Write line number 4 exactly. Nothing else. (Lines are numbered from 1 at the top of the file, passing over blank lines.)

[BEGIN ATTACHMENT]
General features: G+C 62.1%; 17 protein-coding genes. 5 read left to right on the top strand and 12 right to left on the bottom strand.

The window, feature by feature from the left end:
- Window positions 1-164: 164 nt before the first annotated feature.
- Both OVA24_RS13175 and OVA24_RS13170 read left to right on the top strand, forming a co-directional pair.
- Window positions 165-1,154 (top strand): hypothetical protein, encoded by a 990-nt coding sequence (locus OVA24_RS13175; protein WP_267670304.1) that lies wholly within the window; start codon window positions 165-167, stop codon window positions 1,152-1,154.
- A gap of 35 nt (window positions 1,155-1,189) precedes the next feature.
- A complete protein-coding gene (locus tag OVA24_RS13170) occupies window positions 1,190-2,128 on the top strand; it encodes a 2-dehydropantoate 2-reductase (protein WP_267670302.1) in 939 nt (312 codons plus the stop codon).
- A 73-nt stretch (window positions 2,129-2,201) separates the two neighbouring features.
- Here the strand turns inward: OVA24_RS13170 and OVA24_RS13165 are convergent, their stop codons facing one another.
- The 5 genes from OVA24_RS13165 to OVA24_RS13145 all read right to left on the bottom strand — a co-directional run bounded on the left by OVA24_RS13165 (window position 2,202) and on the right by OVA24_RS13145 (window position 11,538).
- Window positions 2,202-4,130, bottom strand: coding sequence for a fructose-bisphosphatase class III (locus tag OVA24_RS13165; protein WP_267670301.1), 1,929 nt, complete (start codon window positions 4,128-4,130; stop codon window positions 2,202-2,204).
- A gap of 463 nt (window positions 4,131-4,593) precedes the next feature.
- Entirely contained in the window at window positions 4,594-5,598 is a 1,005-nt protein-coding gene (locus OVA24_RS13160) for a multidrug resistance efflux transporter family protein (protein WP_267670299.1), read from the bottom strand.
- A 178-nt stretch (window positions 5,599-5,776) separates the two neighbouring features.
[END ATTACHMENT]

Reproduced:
- Both OVA24_RS13175 and OVA24_RS13170 read left to right on the top strand, forming a co-directional pair.